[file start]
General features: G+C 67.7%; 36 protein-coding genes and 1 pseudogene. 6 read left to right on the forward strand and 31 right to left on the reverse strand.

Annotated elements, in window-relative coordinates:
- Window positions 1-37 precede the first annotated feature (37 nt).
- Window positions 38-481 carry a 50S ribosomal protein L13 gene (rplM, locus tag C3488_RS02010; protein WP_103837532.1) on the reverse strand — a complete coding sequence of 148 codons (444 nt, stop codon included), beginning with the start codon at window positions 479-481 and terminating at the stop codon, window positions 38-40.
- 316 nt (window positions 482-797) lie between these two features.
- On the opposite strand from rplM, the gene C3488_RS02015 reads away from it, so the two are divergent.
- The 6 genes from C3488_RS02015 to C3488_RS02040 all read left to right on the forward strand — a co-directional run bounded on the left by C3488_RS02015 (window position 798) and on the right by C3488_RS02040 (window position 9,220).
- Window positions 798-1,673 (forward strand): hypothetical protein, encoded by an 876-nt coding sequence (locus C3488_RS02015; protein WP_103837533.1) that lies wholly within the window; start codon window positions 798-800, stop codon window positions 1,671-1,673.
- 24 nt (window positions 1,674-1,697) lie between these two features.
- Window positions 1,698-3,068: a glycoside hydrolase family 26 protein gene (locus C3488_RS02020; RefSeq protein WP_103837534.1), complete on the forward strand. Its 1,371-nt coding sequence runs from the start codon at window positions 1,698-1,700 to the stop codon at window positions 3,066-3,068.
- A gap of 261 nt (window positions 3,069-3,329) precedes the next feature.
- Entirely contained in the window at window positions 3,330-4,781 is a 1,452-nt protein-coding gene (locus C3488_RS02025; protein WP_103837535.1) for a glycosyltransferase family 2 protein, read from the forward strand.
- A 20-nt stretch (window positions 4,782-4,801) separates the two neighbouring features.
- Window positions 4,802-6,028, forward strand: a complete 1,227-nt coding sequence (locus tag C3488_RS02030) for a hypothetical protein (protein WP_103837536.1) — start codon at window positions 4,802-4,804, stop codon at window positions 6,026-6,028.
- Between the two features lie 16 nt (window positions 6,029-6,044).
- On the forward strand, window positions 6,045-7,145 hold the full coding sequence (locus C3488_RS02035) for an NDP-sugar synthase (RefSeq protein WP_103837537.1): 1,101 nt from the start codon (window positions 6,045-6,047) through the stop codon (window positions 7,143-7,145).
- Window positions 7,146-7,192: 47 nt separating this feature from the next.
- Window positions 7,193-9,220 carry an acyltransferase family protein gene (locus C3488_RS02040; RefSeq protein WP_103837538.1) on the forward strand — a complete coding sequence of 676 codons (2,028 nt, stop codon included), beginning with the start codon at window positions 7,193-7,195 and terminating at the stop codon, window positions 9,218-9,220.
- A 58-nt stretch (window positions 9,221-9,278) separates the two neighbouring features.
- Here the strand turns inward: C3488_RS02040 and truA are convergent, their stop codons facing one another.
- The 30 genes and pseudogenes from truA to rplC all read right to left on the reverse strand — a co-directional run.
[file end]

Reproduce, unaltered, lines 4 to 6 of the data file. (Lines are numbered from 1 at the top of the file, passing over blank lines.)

- Window positions 38-481 carry a 50S ribosomal protein L13 gene (rplM, locus tag C3488_RS02010; protein WP_103837532.1) on the reverse strand — a complete coding sequence of 148 codons (444 nt, stop codon included), beginning with the start codon at window positions 479-481 and terminating at the stop codon, window positions 38-40.
- 316 nt (window positions 482-797) lie between these two features.
- On the opposite strand from rplM, the gene C3488_RS02015 reads away from it, so the two are divergent.